The music scene

The Mavericks’ reunion comes just ‘In Time’

 

For singer and songwriter Raul Malo, the return of The Mavericks was crystallized during the sessions for an eight-minute song that closes the made-in-Miami country-pop band’s first album in a decade.

Call Me When You Get to Heaven, a track from the new In Time (out Feb. 26), surges and builds and repeats its catch-phrase so effectively it almost feels like a distant cousin of Stevie Wonder’s rhythmic Another Star, an eight-minute song the R&B master used to close his 1976 opus Songs in the Key of Life.

Malo, 47, sprung the composition on his band mates during sessions for In Time in Nashville last year. “It’s one of those I had it in my head how I wanted it to come out. I wanted the tension,” he said in a telephone interview. “I didn’t tell the band we’d build to this Ravel Bolero sort of thing. We recorded it all live. The only overdub was the backing singers, and the whole track is performance. That’s when I felt the band I knew was going to be really tight and play as a band.”

The Mavericks emerged from the club scene in Miami in 1989 as a sort of novelty — a country band fronted by a Miami-born Cuban-American who sang with the purity and rich command of a young Roy Orbison. Within two years the group, fronted by Malo and which included pals Robert Reynolds on bass and Paul Deakin on drums, signed to MCA nationally. For awhile, the Mavericks’ musical gumbo of country, Tex Mex and pop on such albums as What a Crying Shame and Music for All Occasions led to a handful of Top 40 country hits and a 1996 Grammy as Best Country Duo or Group. But mainstream country radio, which likes its acts musically homogenized like Tim McGraw and Keith Urban, soon didn’t know what to make of the Mavericks’ sound.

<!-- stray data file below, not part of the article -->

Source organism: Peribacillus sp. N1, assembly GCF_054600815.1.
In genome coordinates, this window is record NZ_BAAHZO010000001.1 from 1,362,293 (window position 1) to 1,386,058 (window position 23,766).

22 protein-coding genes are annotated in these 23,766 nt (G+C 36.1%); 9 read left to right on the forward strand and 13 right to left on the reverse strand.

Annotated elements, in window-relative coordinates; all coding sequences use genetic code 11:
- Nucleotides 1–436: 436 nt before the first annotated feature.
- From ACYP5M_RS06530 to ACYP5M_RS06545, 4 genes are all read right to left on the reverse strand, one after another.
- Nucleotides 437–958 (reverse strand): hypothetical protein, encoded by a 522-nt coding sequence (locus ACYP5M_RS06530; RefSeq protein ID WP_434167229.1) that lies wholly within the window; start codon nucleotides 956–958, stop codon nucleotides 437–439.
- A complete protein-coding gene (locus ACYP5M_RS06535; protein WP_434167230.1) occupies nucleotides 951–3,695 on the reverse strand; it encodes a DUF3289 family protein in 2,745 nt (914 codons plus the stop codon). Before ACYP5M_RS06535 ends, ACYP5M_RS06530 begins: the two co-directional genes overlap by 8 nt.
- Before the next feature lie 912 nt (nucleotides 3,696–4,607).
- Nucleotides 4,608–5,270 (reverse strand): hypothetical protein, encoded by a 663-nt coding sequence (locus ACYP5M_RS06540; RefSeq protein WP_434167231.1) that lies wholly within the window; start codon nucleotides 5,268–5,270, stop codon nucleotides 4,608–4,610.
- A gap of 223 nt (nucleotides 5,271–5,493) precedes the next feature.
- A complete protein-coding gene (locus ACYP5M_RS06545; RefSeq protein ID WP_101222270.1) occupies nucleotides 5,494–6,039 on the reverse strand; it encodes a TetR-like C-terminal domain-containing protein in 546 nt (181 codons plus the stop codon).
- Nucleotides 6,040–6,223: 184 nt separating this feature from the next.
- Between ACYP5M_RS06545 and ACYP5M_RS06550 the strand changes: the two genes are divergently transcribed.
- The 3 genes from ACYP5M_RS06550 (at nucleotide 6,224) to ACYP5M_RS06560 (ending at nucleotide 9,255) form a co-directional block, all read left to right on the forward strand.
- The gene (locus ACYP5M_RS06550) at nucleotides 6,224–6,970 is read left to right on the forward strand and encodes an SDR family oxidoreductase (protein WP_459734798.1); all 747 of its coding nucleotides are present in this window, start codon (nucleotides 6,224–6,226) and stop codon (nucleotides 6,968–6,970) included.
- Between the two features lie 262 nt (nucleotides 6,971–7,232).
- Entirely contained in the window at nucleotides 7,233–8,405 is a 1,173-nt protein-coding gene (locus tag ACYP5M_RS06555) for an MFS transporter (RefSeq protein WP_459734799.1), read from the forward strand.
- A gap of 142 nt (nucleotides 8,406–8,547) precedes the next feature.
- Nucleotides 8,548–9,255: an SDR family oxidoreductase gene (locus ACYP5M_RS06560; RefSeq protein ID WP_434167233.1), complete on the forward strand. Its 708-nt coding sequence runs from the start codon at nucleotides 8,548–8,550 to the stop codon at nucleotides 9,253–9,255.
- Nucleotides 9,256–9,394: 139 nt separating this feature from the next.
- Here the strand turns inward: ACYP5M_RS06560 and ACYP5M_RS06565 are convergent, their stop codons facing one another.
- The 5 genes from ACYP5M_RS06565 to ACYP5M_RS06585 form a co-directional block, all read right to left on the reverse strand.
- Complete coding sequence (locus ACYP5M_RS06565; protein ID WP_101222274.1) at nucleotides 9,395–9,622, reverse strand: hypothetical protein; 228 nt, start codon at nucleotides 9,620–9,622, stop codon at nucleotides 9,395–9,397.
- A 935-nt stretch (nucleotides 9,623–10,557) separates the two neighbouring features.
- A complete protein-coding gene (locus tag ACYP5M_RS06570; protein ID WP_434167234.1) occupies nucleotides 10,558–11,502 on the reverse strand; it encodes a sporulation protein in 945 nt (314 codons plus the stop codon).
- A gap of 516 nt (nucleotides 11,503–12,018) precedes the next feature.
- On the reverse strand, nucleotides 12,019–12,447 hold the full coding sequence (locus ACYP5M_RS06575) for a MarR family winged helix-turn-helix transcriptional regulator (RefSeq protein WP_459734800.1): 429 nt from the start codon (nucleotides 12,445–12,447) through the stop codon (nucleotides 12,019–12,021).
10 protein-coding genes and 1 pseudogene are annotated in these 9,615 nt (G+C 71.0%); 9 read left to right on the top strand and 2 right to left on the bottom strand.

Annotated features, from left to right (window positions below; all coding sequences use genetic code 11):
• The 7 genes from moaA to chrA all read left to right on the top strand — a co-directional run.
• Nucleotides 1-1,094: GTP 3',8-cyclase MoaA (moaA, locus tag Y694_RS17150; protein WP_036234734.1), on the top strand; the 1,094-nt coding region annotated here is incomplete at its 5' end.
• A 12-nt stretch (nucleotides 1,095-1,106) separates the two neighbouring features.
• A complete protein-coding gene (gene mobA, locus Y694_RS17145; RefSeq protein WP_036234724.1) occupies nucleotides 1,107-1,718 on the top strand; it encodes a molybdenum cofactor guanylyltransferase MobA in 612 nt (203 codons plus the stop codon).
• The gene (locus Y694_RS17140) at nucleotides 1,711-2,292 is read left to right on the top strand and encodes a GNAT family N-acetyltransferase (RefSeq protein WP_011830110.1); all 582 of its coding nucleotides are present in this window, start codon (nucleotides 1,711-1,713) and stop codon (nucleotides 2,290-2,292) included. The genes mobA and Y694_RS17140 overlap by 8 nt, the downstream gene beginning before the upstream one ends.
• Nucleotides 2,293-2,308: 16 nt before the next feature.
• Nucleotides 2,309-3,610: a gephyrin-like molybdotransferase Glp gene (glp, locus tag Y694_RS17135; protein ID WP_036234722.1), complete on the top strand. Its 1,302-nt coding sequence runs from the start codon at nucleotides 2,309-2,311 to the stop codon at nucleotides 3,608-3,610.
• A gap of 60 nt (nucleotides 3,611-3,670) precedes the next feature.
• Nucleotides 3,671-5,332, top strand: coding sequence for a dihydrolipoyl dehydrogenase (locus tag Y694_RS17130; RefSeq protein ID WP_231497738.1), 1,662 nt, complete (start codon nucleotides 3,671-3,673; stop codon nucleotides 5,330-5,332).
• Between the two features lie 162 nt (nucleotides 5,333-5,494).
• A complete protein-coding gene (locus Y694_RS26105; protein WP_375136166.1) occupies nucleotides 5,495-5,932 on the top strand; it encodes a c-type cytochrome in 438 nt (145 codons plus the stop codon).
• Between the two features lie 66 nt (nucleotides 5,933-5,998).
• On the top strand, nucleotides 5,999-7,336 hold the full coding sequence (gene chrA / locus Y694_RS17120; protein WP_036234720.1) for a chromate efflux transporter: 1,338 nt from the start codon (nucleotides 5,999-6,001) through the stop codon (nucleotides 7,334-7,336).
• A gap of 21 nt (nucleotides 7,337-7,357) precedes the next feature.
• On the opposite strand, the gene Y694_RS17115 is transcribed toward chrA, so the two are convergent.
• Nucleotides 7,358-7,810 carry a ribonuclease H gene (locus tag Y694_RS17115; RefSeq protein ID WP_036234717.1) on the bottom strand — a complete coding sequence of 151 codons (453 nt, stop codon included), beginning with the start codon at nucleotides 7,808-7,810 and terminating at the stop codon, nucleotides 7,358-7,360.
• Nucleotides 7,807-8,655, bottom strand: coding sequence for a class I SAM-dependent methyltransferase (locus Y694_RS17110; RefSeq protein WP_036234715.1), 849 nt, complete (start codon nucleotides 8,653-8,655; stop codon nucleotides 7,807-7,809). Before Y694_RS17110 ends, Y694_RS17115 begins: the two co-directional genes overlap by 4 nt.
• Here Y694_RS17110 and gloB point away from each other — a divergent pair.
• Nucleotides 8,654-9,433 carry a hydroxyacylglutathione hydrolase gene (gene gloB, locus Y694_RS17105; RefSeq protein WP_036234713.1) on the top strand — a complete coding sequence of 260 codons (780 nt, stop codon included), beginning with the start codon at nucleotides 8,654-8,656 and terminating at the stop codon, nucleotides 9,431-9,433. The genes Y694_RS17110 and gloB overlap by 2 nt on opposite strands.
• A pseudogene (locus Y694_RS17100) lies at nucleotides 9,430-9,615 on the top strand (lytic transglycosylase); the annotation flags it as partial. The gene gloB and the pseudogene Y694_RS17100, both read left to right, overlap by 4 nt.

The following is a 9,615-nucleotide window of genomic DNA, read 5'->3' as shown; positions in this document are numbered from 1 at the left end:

Malo put out six solo albums and collaborated on a song with Neil Diamond for the Brooklyn icon’s Tennessee Moon album in 1996 , a pairing that still has the one-time Peaches music store clerk enthralled.

“I’ve met and gotten to work with a lot of great people, but when you meet Neil Diamond, you know you’re meeting Neil Diamond. A few years after that I was making my Today record, and we were in L.A., and I was with my Cuban band, and these guys are some of the top musicians. They played with everybody, and they are less than impressed with anything. When Neil walked into the studio to say hello those guys were so impressed,” Malo says, laughing at the memory.

Soon after, The Mavericks broke up after the release of an album in 2003 went unnoticed. “Everybody was so burnt out toward the end, and I think it just started to feel like we were phoning it in,” Malo says.

But old memories can be potent. “Toward the end of my last solo record I felt myself going, ‘I wish the Mavericks were doing this song’ because, man, this sounds like a Mavericks cut.”

In Time is everything the Mavericks did well with its crazy quilt of influences from pop crooner Dean Martin to country traditionalist Ray Price, from tangos and polkas to the Ravel Bolero nod, but with renewed energy. Growing up in multicultural Miami accounts greatly for the Maverick’s old-fashioned style, which In Time embodies and amplifies.

“I have this forever-etched vision in my head of the Fontainebleau in the ’60s and what that would have been like. I didn’t quite get to experience it, a born too late sort of thing, but I was thisclose to it, and I think that sort of vibe and sense of it resonated with me as a young man and that was the music I gravitated to — the cars, the suits, the look,” Malo says.

The five Mavericks plan to continue touring after an appearance at Austin’s South by Southwest in March. “We’re having a ball doing it, and fans are loving it, and that makes it all worthwhile.”

—  HOWARD COHEN

Follow @HowardCohen on Twitter.

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